event was celebrated with great feasts and banquets. One aspect of
these events was the distribution to the population of a profusion
of food, including hundreds of chickens, ducks, fish, game, calves,
and barrels of wine.
Wrote Lorenzo, a poet himself:

“Quant’e’ bella giovinezza
che si fugge tuttavia
chi vuol essere lieto sia
del doman non v’e’ certezza”

How beautiful is youth, that runs away so fast, who wishes to be
happy so, there is no certainty in tomorrow.

In harmony with this thought, Lorenzo surrounded himself with a
large court of painters, artists, architects, writers, and poets,
and made Florence the liveliest center of the time. He was also an
enthusiast of good food, and a good cook himself.
The David by Michelangelo Buonarroti is considered one of the
highest artistic expressions of the Renaissance.

HISTORTY
During the Renaissance, this magic land gave birth to some of the
most influential characters in Western civilization: artists and
architects, saints and philosophers, navigators and scientists.
These include Amerigo Vespucci, the merchant and navigator who gave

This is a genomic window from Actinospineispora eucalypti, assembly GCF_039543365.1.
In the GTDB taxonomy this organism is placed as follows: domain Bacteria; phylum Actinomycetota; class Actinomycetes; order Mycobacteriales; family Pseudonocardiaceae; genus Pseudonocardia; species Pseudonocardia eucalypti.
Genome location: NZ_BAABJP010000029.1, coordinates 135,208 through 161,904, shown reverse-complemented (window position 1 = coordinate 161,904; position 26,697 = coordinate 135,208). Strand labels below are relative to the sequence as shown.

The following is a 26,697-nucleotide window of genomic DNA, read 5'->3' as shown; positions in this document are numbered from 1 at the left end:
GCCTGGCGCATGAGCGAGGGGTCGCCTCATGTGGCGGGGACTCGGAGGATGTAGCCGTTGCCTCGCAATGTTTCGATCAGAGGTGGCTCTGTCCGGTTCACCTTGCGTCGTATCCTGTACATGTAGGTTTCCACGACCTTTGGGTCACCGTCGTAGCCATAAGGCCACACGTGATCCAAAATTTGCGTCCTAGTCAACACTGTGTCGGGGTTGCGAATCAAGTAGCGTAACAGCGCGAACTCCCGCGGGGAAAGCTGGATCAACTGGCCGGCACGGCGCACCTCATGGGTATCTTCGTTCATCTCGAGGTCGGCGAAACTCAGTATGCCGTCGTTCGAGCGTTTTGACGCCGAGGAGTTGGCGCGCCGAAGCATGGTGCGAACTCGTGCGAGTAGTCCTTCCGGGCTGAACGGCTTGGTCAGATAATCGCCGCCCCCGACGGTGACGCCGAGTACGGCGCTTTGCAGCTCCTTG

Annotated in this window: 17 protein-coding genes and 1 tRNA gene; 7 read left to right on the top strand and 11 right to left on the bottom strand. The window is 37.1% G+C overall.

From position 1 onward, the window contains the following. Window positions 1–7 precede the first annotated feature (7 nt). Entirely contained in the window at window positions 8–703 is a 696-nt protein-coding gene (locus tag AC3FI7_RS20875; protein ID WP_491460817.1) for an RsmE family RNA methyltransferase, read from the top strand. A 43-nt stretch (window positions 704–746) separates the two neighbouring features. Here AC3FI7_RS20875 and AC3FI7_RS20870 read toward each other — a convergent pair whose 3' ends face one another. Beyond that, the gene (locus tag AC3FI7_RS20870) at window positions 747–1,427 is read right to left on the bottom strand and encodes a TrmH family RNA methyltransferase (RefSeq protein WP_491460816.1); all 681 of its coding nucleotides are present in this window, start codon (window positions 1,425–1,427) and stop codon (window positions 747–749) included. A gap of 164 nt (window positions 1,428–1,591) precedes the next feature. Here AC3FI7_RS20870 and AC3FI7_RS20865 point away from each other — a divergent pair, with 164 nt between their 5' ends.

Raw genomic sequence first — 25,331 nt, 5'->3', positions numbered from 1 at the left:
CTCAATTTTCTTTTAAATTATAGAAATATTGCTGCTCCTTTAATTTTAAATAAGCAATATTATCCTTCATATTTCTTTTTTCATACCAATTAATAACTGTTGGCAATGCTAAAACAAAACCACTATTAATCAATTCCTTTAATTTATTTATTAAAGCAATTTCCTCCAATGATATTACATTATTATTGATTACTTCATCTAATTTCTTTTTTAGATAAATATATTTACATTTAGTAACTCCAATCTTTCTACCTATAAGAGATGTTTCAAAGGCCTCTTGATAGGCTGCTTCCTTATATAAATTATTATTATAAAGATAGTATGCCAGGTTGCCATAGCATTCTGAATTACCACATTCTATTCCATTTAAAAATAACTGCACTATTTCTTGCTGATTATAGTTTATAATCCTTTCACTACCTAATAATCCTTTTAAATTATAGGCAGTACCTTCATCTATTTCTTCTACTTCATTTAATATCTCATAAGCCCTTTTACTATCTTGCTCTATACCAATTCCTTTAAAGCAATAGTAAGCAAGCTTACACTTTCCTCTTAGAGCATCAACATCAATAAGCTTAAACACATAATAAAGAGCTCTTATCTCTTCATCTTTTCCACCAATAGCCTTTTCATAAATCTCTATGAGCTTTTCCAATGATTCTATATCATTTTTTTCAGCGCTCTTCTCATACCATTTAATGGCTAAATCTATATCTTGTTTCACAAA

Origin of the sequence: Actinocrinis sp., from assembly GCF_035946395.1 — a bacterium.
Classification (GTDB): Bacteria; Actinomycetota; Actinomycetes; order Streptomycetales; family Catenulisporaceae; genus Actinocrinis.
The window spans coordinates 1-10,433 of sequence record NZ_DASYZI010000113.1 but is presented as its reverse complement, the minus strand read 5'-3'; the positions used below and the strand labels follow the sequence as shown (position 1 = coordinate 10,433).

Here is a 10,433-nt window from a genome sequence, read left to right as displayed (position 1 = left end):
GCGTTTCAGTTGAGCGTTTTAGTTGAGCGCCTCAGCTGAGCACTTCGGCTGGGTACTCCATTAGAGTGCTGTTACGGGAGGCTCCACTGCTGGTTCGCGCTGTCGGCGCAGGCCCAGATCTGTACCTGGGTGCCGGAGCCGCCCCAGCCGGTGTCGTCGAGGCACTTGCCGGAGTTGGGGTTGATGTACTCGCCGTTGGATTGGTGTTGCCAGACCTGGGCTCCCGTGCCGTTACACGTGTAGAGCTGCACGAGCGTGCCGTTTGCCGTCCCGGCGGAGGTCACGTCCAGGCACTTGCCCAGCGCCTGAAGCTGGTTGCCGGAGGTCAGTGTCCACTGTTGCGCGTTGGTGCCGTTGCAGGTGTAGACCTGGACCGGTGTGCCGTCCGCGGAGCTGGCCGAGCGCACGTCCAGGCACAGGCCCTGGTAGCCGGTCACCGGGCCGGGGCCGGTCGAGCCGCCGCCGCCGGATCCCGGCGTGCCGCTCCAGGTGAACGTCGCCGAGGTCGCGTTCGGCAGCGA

America its name; Giovanni da Verrazzano; Leonardo; Michelangelo;
Lorenzo de’ Medici “The Magnificent”; Brunelleschi; Della Casa;
Galileo; Giotto; Donatello; Botticelli; Dante; Machiavelli; and
Boccaccio, to mention only a few.

The Etruscans, who inhabited Tuscany before the Romans, had a
reputation for being great eaters and wine drinkers. Their habits
were considered by many to be degenerate and to be the cause of
their decline. In Roman times, until the fall of the Roman Empire,
Tuscany cooking coincided with that of Rome itself. After the year
1000, and after the Crusades opened the way to the East, with the
fear of barbarian incursions diminishing, the northern Italian
cities became the center of production and commercial power.

At the end of the twelfth century, in spite of the permanent
hostility between the factions loyal to the Pope (Guelfi), and those
devoted to the emperor (Ghibellini), Florence grew to be independent
and the most powerful city of Tuscany. The lily became the symbol of
Florence and its supremacy. The food of the time was simple and
meager; dishes were based on grains or chestnuts, and were merely
flavored with herbs: breads such as focaccia, and castagnaccio come
from those times. Towards the middle of the 1300s, economic recovery
set the basis for the supremacy that the gastronomy of Tuscany and
Florence would hold for the first few centuries that followed.

Improved agricultural techniques made more widely available the
products of the Tuscan countryside that we so much appreciate today:
wine, olive oil, vegetables, pork, and all sorts of game. Shops
offered porchetta (roasted piglet flavored with Tuscan herbs), cow